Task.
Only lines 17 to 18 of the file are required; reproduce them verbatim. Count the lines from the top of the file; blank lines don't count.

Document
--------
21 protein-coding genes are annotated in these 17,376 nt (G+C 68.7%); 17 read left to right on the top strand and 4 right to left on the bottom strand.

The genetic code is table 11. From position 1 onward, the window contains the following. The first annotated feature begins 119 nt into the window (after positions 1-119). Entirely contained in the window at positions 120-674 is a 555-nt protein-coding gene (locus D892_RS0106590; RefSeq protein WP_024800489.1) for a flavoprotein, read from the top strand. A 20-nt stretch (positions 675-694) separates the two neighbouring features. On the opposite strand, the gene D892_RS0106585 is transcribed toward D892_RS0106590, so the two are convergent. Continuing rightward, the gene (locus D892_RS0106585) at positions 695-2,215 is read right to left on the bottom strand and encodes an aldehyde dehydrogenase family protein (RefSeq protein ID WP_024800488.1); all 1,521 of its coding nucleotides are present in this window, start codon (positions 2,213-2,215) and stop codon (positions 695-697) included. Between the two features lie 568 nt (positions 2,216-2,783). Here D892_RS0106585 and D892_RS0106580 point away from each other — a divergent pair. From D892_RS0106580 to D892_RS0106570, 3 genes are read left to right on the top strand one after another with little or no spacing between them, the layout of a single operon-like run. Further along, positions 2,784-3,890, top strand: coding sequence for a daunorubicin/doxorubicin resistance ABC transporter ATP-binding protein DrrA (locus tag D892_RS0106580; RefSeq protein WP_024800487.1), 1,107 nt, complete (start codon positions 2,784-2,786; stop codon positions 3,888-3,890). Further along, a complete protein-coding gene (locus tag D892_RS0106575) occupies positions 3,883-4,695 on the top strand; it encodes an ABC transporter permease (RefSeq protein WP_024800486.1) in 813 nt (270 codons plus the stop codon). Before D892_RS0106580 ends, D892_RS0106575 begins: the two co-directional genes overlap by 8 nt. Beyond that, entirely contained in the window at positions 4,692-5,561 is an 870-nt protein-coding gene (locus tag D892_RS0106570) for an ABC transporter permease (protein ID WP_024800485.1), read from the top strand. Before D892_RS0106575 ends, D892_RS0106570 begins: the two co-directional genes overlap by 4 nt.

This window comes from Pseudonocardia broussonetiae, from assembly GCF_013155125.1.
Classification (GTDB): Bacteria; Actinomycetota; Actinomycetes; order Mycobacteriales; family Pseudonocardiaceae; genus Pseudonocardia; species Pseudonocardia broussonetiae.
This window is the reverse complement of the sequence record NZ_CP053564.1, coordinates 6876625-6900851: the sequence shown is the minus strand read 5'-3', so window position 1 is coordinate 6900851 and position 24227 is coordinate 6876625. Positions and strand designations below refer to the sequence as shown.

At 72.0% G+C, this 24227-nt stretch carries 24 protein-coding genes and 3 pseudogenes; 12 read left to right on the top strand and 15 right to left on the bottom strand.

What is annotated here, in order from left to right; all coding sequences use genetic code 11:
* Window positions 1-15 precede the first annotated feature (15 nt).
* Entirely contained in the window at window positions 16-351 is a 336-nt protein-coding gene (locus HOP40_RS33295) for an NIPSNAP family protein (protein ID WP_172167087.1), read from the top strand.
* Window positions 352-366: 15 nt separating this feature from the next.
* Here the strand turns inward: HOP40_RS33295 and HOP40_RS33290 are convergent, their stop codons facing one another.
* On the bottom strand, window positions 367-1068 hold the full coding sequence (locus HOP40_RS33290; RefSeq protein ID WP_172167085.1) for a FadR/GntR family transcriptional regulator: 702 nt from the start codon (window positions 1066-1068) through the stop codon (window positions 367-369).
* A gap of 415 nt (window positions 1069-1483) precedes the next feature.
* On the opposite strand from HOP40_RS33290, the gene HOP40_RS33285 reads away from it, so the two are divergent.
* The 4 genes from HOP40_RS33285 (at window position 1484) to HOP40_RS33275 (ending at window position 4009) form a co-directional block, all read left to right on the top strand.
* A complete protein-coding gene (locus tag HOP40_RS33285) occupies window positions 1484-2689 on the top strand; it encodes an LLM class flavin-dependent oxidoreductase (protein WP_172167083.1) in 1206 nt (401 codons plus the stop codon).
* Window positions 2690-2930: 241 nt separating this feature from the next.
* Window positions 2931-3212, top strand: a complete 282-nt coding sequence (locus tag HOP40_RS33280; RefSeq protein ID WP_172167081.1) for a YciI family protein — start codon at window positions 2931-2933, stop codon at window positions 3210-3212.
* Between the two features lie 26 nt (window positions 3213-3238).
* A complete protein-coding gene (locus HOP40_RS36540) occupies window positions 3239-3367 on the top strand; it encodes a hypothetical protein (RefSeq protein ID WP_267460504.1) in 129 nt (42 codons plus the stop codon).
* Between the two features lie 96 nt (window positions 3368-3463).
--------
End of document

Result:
* Window positions 2690-2930: 241 nt separating this feature from the next.
* Window positions 2931-3212, top strand: a complete 282-nt coding sequence (locus tag HOP40_RS33280; RefSeq protein ID WP_172167081.1) for a YciI family protein — start codon at window positions 2931-2933, stop codon at window positions 3210-3212.